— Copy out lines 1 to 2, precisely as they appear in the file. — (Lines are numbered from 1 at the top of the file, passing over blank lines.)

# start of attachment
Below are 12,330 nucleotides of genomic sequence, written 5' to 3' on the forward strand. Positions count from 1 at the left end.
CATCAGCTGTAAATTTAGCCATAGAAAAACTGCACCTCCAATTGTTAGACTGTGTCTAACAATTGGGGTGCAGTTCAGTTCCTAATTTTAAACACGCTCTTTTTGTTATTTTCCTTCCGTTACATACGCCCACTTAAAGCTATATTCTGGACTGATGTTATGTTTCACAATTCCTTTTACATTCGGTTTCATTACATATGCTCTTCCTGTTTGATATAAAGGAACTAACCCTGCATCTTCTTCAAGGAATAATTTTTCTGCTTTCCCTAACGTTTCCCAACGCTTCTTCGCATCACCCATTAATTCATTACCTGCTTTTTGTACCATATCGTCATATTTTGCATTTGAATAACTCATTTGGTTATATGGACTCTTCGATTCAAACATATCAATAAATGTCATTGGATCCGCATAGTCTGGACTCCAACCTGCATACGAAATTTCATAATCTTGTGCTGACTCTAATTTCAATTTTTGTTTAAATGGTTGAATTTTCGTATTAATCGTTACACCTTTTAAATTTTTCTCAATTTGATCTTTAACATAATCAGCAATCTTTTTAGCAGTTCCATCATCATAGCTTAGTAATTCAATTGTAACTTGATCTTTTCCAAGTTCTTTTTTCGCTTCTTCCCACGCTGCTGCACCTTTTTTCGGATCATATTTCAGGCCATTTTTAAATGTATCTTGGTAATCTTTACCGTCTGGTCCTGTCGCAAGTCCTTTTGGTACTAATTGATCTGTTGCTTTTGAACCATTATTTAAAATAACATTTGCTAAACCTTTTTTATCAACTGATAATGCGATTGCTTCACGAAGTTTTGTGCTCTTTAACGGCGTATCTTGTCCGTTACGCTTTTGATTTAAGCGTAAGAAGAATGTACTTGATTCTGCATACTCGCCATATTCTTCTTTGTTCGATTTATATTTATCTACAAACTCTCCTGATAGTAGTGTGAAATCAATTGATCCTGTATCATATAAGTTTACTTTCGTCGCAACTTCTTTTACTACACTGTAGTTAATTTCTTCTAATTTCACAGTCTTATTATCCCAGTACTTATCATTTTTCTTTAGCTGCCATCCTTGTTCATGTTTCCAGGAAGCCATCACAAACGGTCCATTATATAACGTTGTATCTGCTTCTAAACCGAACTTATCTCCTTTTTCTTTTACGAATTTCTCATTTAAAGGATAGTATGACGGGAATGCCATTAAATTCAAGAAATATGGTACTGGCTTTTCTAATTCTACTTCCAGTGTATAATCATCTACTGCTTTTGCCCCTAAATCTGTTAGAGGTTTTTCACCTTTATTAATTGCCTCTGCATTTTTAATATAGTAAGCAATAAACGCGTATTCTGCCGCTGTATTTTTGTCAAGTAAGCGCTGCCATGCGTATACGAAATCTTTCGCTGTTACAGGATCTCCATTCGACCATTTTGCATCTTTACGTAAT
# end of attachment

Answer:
Below are 12,330 nucleotides of genomic sequence, written 5' to 3' on the forward strand. Positions count from 1 at the left end.
CATCAGCTGTAAATTTAGCCATAGAAAAACTGCACCTCCAATTGTTAGACTGTGTCTAACAATTGGGGTGCAGTTCAGTTCCTAATTTTAAACACGCTCTTTTTGTTATTTTCCTTCCGTTACATACGCCCACTTAAAGCTATATTCTGGACTGATGTTATGTTTCACAATTCCTTTTACATTCGGTTTCATTACATATGCTCTTCCTGTTTGATATAAAGGAACTAACCCTGCATCTTCTTCAAGGAATAATTTTTCTGCTTTCCCTAACGTTTCCCAACGCTTCTTCGCATCACCCATTAATTCATTACCTGCTTTTTGTACCATATCGTCATATTTTGCATTTGAATAACTCATTTGGTTATATGGACTCTTCGATTCAAACATATCAATAAATGTCATTGGATCCGCATAGTCTGGACTCCAACCTGCATACGAAATTTCATAATCTTGTGCTGACTCTAATTTCAATTTTTGTTTAAATGGTTGAATTTTCGTATTAATCGTTACACCTTTTAAATTTTTCTCAATTTGATCTTTAACATAATCAGCAATCTTTTTAGCAGTTCCATCATCATAGCTTAGTAATTCAATTGTAACTTGATCTTTTCCAAGTTCTTTTTTCGCTTCTTCCCACGCTGCTGCACCTTTTTTCGGATCATATTTCAGGCCATTTTTAAATGTATCTTGGTAATCTTTACCGTCTGGTCCTGTCGCAAGTCCTTTTGGTACTAATTGATCTGTTGCTTTTGAACCATTATTTAAAATAACATTTGCTAAACCTTTTTTATCAACTGATAATGCGATTGCTTCACGAAGTTTTGTGCTCTTTAACGGCGTATCTTGTCCGTTACGCTTTTGATTTAAGCGTAAGAAGAATGTACTTGATTCTGCATACTCGCCATATTCTTCTTTGTTCGATTTATATTTATCTACAAACTCTCCTGATAGTAGTGTGAAATCAATTGATCCTGTATCATATAAGTTTACTTTCGTCGCAACTTCTTTTACTACACTGTAGTTAATTTCTTCTAATTTCACAGTCTTATTATCCCAGTACTTATCATTTTTCTTTAGCTGCCATCCTTGTTCATGTTTCCAGGAAGCCATCACAAACGGTCCATTATATAACGTTGTATCTGCTTCTAAACCGAACTTATCTCCTTTTTCTTTTACGAATTTCTCATTTAAAGGATAGTATGACGGGAATGCCATTAAATTCAAGAAATATGGTACTGGCTTTTCTAATTCTACTTCCAGTGTATAATCATCTACTGCTTTTGCCCCTAAATCTGTTAGAGGTTTTTCACCTTTATTAATTGCCTCTGCATTTTTAATATAGTAAGCAATAAACGCGTATTCTGCCGCTGTATTTTTGTCAAGTAAGCGCTGCCATGCGTATACGAAATCTTTCGCTGTTACAGGATCTCCATTCGACCATTTTGCATCTTTACGTAAT